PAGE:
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Non-malarial infectious diseases of antenatal care in pregnant women in Franceville, Gabon



In sub-tropical countries, infectious diseases remain one of the main causes of mortality. Because of their lack of active immunity, pregnant women and their unborn children represent the most susceptible people. In Gabon, data on infectious diseases of pregnant women such as syphilis and rubella are either scarce or very old. Few studies have assessed T. gondii infection during pregnancy in the country. Here, we evaluate seroprevalence of HIV, HTVL-1, syphilis and T. gondii and rubella infection during antenatal care among women living in Franceville, Gabon.


A retrospective study was conducted on data collected from May 2007 to July 2010. After signing an informed written consent form, all pregnant women consulting in two hospitals of Franceville (Gabon) and in offices of maternity and childbirth health centers were included. Demographic and clinical data were collected. Serum samples were collected and analysed using immunological assays relevant for HIV (Genscreen HIV-1 version 2, Bio-Rad®, Marne la Roquette, France).HTLV-1 (Vironostika HTLV-1, Biomérieux®, Marcy l’Etoile, France), T. pallidum (TPHA/VDRL), BIOLABO®SA), rubella virus (Vidas Biomerieux®, Marcy l’Etoile, France) and T. gondii (Vidas Biomerieux®, Marcy l’Etoile, France) diagnoses were performed. Data analysis was done using the Stat view 5.0 software.


A total of 973 pregnant women were assessed. The mean age was 25.84 ± 6.9 years, with a minimum age of 14.0 years and a maximum of 45.0 years. Women from 26 to 45 years old and unemployed women were the most prevalent: 41.93% and 77.18%, respectively. The prevalence of studied infectious diseases were 2.50% for syphilis, 2.88% for HTLV-1, 4.00% for HIV with no significant difference between them (p = 0.1). Seropositivity against rubella was higher (87.56%, n = 852) than seropositivity against T. gondii (57.35%, n = 557), (p < 0.0001). Only 5 (0.51%) co-infection cases were found: 2 co-infected with HIVand T. pallidum, 2 co-infected with HIV and HTLV-1, and one co-infected with T. pallidum and HTLV-1. Sixty-two pregnant women were seronegative against toxoplasmosis and rubella (6.37%).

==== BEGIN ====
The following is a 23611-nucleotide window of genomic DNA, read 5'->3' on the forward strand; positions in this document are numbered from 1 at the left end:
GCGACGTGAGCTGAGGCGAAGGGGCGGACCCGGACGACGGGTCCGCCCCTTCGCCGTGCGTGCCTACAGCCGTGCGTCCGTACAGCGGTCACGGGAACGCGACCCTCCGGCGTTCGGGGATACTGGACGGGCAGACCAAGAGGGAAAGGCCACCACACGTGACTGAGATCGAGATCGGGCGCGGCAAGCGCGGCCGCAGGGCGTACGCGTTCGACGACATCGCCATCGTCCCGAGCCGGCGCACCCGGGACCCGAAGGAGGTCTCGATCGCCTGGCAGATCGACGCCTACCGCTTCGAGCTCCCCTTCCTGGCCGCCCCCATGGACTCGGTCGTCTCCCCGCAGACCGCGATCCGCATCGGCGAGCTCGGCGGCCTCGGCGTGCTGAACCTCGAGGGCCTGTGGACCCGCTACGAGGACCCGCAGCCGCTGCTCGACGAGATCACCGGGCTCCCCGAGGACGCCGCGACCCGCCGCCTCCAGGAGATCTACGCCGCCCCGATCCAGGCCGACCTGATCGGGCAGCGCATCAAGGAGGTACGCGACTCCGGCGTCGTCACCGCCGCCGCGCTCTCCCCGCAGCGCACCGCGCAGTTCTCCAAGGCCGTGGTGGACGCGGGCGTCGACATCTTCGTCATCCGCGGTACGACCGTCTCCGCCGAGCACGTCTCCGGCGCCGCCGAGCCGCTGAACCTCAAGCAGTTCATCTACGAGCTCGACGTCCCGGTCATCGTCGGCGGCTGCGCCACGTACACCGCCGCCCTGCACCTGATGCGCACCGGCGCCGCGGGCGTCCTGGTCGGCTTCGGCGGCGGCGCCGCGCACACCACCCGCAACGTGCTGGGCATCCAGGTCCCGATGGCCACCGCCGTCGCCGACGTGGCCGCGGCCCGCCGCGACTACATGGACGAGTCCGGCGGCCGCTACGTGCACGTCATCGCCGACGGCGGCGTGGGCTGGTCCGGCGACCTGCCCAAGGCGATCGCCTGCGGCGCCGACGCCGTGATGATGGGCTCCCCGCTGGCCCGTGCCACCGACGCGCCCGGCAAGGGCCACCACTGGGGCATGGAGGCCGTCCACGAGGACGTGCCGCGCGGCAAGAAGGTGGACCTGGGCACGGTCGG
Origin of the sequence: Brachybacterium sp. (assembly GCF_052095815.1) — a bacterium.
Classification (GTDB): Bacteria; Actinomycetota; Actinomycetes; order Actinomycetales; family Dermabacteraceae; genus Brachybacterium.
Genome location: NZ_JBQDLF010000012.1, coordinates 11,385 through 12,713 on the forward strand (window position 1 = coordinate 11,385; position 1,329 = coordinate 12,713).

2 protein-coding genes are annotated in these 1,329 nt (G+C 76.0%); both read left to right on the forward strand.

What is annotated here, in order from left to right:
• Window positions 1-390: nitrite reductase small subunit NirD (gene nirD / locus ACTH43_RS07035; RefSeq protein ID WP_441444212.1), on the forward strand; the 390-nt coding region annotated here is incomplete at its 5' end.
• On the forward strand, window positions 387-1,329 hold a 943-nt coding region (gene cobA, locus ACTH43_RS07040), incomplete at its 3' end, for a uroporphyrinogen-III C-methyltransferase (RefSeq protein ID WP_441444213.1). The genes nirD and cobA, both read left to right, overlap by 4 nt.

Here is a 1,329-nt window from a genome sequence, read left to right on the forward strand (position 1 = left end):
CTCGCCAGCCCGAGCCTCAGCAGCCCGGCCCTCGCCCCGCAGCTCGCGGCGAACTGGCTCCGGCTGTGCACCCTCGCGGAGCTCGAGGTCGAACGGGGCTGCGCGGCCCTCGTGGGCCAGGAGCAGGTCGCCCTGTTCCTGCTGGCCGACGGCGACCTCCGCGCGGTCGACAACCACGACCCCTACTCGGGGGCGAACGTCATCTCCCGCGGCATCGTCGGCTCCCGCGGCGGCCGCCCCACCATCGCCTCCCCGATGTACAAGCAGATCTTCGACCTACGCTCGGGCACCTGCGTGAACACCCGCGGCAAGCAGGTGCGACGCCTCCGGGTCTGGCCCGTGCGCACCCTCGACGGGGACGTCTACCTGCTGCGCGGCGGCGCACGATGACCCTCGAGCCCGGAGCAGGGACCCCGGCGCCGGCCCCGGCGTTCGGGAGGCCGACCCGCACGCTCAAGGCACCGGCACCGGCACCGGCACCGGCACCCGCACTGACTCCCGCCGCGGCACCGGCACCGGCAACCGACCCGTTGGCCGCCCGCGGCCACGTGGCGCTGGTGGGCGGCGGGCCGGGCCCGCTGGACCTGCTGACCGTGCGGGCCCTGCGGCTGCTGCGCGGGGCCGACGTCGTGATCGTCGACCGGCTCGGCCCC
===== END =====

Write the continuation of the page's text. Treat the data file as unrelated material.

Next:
High levels of seropositivity against T. gondii and the rubella virus were observed. The prevalence of T. pallidum and HTLV-1 were lowest but HIV prevalence in young women was worrying.

Peer Review reports


In recent years, health care has globally improved thanks to the introduction of a number of vaccines, the use of antibiotics and the development of antiretroviral medication for the treatment of HIV/AIDS. Unfortunately, infectious diseases remain a major cause of mortality in developing countries. More specifically, infections due to viruses, bacteria, fungi and parasites continue to create havoc and lead to a great morbidity which hinders development in resource-limited countries. These infectious agents do not induce systematically diseases, pathogenesisis also associated with host genetics, host immunity, infectious agent genetics and environmental factors.

Pregnancy is a specific physiological state in which the woman must tolerate the fetus, a foreign organism for the mother, since half of its genetic material is inherited from the father. Intuitively, the fetus should be rejected by the mother. However, the mother’s body naturally accepts the fetus by undergoing immune and morpho-physiological changes [1, 2]. Compared to non-pregnant women, the pregnant mother’s immune system is more susceptible to infectious diseases [3, 4]. Several consequences of infections during pregnancy have been associated with severe complications affecting the mother and/or the fetus and some health problems even lead to the death of one, the other or both [5]. Among these infections, HIV, Treponema pallidum, T. gondii, the rubella virus and human T-cell lymphotropic virus type 1 need a rigorous monitoring.

The World Health Organization(WHO) estimates that 1.4million pregnant women live with HIV in developing countries and that 90% of these women live in Africa [6]. In pregnant women, HIV infection is responsible for several poor health outcomes such as premature birth, low birth weight, miscarriage or newborn mortality [7,8,9,10].Although in utero transmission of HIV rarely occurs, during delivery, 65% of mothers transmit the virus to their child [11].